Although Bonnie’s work was often bold and aggressive, her spirituality also led her to deeply believe in the value of nonviolent dialogue. She was committed to honest and gentle conversation to resolve conflict. Friends General Conference’s general secretary, Bruce Birchard, told The Collegiate Times the story of how Bonnie would debate opponents of gay marriage, saying, "She went on a radio talk show with a person who was virulently opposed to such unions and she was able to engage him. Not by fighting with him, but by opening up and listening to his personal truths." Bonnie developed a workshop "Opening Hearts and Minds: Speak Peace," which she led in Oregon and around the U.S. She described it as: "Through opening our own hearts and minds we create the possibility that others will open to us, revealing the common ground we share. This unilateral verbal disarmament technique is useful in contentious political dialogues and also in personal relationships."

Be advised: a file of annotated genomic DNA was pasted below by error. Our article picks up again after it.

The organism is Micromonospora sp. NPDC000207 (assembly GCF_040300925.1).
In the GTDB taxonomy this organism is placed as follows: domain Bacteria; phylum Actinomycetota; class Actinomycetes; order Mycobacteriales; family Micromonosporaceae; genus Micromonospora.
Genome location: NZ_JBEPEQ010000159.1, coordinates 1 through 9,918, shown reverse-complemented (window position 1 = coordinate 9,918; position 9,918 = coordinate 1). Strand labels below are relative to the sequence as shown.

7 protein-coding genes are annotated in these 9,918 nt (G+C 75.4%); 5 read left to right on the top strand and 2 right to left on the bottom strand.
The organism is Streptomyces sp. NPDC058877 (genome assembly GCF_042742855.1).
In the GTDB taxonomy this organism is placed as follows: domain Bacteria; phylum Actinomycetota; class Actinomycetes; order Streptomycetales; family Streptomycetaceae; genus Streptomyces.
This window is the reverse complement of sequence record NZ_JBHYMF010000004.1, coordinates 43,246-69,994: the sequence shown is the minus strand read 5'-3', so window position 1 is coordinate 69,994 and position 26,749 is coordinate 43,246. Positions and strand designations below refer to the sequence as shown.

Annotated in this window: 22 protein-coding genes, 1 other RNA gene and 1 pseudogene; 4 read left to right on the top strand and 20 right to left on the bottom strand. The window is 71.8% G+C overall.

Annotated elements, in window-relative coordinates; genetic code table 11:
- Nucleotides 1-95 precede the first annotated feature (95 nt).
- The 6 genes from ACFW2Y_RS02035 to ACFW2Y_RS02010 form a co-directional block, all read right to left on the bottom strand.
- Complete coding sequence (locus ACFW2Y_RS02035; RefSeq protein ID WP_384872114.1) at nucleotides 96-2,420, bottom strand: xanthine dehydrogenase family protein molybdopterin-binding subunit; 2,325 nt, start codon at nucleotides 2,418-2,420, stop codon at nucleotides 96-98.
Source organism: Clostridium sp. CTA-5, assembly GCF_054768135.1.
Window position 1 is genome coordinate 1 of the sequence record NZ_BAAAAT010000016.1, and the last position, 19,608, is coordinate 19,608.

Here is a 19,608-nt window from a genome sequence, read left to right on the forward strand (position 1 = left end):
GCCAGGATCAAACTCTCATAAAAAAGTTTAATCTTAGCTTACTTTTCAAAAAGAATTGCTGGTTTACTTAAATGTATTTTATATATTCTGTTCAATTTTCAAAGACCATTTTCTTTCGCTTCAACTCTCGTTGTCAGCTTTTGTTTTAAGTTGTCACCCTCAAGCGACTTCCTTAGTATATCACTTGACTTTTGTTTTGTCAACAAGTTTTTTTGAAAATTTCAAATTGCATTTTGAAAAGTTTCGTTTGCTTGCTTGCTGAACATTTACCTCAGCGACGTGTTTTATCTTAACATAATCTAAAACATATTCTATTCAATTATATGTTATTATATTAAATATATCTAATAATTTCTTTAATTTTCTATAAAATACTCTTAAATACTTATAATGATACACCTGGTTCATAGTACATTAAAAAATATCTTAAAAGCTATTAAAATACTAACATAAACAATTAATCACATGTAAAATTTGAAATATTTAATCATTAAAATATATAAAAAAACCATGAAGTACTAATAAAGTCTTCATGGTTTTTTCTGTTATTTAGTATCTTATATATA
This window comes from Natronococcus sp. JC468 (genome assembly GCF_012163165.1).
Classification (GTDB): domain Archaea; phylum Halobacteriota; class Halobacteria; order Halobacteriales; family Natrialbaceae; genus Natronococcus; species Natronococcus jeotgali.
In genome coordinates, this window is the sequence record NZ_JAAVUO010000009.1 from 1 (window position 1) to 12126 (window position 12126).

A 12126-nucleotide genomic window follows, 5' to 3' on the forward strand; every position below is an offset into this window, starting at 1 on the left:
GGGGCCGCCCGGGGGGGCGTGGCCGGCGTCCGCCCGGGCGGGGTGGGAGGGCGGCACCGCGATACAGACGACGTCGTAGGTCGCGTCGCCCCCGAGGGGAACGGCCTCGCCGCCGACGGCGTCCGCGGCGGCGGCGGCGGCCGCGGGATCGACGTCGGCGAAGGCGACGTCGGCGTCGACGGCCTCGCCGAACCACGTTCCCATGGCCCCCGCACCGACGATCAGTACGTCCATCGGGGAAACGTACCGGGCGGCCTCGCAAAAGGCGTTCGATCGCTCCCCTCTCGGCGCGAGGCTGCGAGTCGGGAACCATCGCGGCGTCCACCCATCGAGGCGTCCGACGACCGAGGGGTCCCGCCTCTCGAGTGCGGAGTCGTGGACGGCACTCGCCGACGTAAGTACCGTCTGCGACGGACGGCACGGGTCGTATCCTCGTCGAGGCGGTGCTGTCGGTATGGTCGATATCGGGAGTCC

Tinker was scheduled to lead this workshop at the Friends General Conference Gathering in Blacksburg, Virginia on July 2, 2009. An avid cyclist, Tinker was riding her bicycle on the Virginia Tech campus to go to this workshop when a truck turned in front of her. She hit the truck and was then run over by it. She died at the scene.